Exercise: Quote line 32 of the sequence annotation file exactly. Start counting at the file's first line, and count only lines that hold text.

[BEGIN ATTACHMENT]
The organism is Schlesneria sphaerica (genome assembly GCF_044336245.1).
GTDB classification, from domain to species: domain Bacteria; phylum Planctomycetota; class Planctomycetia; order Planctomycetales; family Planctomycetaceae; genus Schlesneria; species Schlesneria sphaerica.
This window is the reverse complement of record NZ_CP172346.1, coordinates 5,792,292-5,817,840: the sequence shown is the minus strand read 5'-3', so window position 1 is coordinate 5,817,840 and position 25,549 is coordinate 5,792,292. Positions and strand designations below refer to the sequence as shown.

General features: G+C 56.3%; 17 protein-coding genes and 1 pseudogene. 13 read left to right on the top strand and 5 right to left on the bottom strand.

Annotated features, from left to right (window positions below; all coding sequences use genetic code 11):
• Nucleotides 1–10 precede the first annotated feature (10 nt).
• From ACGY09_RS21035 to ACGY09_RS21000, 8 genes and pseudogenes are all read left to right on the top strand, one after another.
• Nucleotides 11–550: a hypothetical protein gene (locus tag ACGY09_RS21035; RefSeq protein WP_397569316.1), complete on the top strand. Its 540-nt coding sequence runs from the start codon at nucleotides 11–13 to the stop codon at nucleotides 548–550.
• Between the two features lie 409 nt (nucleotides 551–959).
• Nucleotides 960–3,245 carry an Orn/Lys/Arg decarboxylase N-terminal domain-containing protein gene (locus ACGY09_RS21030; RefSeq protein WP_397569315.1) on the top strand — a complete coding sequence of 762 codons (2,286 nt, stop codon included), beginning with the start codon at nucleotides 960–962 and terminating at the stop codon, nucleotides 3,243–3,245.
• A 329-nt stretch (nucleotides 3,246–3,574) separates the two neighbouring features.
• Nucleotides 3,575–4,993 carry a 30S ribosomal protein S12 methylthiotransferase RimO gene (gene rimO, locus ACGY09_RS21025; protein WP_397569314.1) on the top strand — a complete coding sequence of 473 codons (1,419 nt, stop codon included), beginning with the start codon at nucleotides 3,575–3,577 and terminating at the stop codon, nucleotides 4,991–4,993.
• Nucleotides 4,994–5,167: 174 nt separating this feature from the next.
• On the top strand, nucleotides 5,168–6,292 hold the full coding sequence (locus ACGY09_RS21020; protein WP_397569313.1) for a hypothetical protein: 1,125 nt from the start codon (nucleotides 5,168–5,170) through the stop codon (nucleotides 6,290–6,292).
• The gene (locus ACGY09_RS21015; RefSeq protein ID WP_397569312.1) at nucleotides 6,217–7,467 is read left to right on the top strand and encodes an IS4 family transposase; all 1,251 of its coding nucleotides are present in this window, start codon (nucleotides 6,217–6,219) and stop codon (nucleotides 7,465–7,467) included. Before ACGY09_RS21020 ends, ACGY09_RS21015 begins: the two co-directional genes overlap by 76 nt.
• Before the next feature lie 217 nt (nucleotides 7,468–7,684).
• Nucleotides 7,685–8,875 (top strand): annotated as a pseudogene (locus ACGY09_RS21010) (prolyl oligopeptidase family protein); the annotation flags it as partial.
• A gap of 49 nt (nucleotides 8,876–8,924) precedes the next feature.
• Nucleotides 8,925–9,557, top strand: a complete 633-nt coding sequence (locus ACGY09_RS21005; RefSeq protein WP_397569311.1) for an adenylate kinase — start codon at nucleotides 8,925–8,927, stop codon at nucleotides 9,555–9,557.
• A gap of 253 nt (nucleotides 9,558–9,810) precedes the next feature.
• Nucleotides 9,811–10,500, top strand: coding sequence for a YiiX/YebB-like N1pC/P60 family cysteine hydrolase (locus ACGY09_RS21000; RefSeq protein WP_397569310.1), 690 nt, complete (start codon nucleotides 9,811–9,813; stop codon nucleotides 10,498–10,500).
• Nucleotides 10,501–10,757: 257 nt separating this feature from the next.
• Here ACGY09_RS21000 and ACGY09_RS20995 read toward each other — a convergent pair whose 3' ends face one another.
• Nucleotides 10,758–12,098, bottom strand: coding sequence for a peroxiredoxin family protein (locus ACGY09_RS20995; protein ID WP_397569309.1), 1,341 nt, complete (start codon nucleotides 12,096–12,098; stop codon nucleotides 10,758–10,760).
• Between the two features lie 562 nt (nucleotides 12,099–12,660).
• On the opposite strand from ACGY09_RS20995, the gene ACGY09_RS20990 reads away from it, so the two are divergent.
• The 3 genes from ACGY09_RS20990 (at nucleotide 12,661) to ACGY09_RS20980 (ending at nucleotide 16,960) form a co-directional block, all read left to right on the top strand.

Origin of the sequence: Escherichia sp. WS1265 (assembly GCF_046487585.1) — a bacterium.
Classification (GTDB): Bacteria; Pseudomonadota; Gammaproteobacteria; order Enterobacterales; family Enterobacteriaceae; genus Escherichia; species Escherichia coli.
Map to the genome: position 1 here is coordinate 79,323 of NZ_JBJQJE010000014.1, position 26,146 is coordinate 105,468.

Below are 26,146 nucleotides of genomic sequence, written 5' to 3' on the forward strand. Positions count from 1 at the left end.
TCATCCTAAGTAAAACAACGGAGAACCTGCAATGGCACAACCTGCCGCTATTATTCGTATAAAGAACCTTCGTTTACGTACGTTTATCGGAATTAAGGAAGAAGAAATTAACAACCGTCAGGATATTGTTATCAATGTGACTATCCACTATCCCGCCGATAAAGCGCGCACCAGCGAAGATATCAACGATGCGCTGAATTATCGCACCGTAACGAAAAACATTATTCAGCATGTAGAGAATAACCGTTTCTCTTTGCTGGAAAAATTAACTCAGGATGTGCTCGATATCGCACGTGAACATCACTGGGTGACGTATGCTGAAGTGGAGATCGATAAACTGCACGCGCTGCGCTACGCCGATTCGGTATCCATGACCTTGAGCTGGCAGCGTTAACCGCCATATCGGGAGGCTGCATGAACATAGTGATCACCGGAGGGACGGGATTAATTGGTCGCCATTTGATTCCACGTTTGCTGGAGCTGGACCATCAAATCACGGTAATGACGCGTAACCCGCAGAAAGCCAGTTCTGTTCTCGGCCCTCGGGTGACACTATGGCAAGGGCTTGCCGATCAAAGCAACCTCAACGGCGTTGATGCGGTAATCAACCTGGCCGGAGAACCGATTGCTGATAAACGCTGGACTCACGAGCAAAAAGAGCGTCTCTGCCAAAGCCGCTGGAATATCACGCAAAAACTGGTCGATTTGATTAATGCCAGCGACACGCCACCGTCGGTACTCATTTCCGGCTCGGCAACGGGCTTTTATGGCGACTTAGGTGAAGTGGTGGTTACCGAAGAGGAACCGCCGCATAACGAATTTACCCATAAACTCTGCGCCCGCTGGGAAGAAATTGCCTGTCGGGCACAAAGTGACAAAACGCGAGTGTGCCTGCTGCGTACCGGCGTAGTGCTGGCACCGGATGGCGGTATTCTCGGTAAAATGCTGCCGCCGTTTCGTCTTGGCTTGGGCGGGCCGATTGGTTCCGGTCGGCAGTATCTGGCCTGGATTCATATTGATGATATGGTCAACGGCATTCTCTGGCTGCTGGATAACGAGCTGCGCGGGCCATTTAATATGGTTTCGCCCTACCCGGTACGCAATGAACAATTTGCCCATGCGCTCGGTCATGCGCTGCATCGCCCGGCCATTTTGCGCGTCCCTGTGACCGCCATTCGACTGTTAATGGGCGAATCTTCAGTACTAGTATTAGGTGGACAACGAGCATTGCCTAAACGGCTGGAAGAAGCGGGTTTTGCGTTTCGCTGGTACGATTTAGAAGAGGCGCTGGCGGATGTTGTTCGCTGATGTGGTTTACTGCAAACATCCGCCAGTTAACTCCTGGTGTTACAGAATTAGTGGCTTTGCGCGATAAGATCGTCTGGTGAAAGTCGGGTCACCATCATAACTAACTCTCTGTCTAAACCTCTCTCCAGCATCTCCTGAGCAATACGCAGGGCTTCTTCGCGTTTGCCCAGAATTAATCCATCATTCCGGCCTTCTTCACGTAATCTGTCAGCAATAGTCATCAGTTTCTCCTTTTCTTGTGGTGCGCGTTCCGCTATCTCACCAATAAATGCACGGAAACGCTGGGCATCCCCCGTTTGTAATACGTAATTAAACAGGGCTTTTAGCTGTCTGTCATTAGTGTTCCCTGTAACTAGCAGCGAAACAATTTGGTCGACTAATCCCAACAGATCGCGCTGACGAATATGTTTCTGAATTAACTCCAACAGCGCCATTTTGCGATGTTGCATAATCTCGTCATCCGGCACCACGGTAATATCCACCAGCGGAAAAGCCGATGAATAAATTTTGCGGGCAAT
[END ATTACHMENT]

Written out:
TCATCCTAAGTAAAACAACGGAGAACCTGCAATGGCACAACCTGCCGCTATTATTCGTATAAAGAACCTTCGTTTACGTACGTTTATCGGAATTAAGGAAGAAGAAATTAACAACCGTCAGGATATTGTTATCAATGTGACTATCCACTATCCCGCCGATAAAGCGCGCACCAGCGAAGATATCAACGATGCGCTGAATTATCGCACCGTAACGAAAAACATTATTCAGCATGTAGAGAATAACCGTTTCTCTTTGCTGGAAAAATTAACTCAGGATGTGCTCGATATCGCACGTGAACATCACTGGGTGACGTATGCTGAAGTGGAGATCGATAAACTGCACGCGCTGCGCTACGCCGATTCGGTATCCATGACCTTGAGCTGGCAGCGTTAACCGCCATATCGGGAGGCTGCATGAACATAGTGATCACCGGAGGGACGGGATTAATTGGTCGCCATTTGATTCCACGTTTGCTGGAGCTGGACCATCAAATCACGGTAATGACGCGTAACCCGCAGAAAGCCAGTTCTGTTCTCGGCCCTCGGGTGACACTATGGCAAGGGCTTGCCGATCAAAGCAACCTCAACGGCGTTGATGCGGTAATCAACCTGGCCGGAGAACCGATTGCTGATAAACGCTGGACTCACGAGCAAAAAGAGCGTCTCTGCCAAAGCCGCTGGAATATCACGCAAAAACTGGTCGATTTGATTAATGCCAGCGACACGCCACCGTCGGTACTCATTTCCGGCTCGGCAACGGGCTTTTATGGCGACTTAGGTGAAGTGGTGGTTACCGAAGAGGAACCGCCGCATAACGAATTTACCCATAAACTCTGCGCCCGCTGGGAAGAAATTGCCTGTCGGGCACAAAGTGACAAAACGCGAGTGTGCCTGCTGCGTACCGGCGTAGTGCTGGCACCGGATGGCGGTATTCTCGGTAAAATGCTGCCGCCGTTTCGTCTTGGCTTGGGCGGGCCGATTGGTTCCGGTCGGCAGTATCTGGCCTGGATTCATATTGATGATATGGTCAACGGCATTCTCTGGCTGCTGGATAACGAGCTGCGCGGGCCATTTAATATGGTTTCGCCCTACCCGGTACGCAATGAACAATTTGCCCATGCGCTCGGTCATGCGCTGCATCGCCCGGCCATTTTGCGCGTCCCTGTGACCGCCATTCGACTGTTAATGGGCGAATCTTCAGTACTAGTATTAGGTGGACAACGAGCATTGCCTAAACGGCTGGAAGAAGCGGGTTTTGCGTTTCGCTGGTACGATTTAGAAGAGGCGCTGGCGGATGTTGTTCGCTGATGTGGTTTACTGCAAACATCCGCCAGTTAACTCCTGGTGTTACAGAATTAGTGGCTTTGCGCGATAAGATCGTCTGGTGAAAGTCGGGTCACCATCATAACTAACTCTCTGTCTAAACCTCTCTCCAGCATCTCCTGAGCAATACGCAGGGCTTCTTCGCGTTTGCCCAGAATTAATCCATCATTCCGGCCTTCTTCACGTAATCTGTCAGCAATAGTCATCAGTTTCTCCTTTTCTTGTGGTGCGCGTTCCGCTATCTCACCAATAAATGCACGGAAACGCTGGGCATCCCCCGTTTGTAATACGTAATTAAACAGGGCTTTTAGCTGTCTGTCATTAGTGTTCCCTGTAACTAGCAGCGAAACAATTTGGTCGACTAATCCCAACAGATCGCGCTGACGAATATGTTTCTGAATTAACTCCAACAGCGCCATTTTGCGATGTTGCATAATCTCGTCATCCGGCACCACGGTAATATCCACCAGCGGAAAAGCCGATGAATAAATTTTGCGGGCAAT